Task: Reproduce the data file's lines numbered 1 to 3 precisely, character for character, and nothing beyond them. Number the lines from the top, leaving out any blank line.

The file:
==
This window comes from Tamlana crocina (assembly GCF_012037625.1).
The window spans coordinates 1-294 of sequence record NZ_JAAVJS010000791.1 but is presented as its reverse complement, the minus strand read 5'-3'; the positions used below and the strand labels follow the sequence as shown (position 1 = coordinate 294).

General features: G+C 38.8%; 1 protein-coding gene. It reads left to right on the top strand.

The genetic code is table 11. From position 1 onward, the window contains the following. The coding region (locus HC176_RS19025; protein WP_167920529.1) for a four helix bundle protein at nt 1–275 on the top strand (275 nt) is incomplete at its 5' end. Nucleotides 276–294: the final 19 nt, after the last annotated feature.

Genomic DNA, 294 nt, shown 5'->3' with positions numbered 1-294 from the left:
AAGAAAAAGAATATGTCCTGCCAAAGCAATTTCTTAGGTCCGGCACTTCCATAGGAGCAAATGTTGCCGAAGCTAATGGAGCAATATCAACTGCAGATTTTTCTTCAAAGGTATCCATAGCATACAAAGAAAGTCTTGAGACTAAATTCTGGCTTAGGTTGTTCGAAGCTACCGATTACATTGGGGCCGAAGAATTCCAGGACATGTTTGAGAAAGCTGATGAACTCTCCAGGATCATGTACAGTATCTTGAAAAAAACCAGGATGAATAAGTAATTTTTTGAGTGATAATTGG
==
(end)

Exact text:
This window comes from Tamlana crocina (assembly GCF_012037625.1).
The window spans coordinates 1-294 of sequence record NZ_JAAVJS010000791.1 but is presented as its reverse complement, the minus strand read 5'-3'; the positions used below and the strand labels follow the sequence as shown (position 1 = coordinate 294).

General features: G+C 38.8%; 1 protein-coding gene. It reads left to right on the top strand.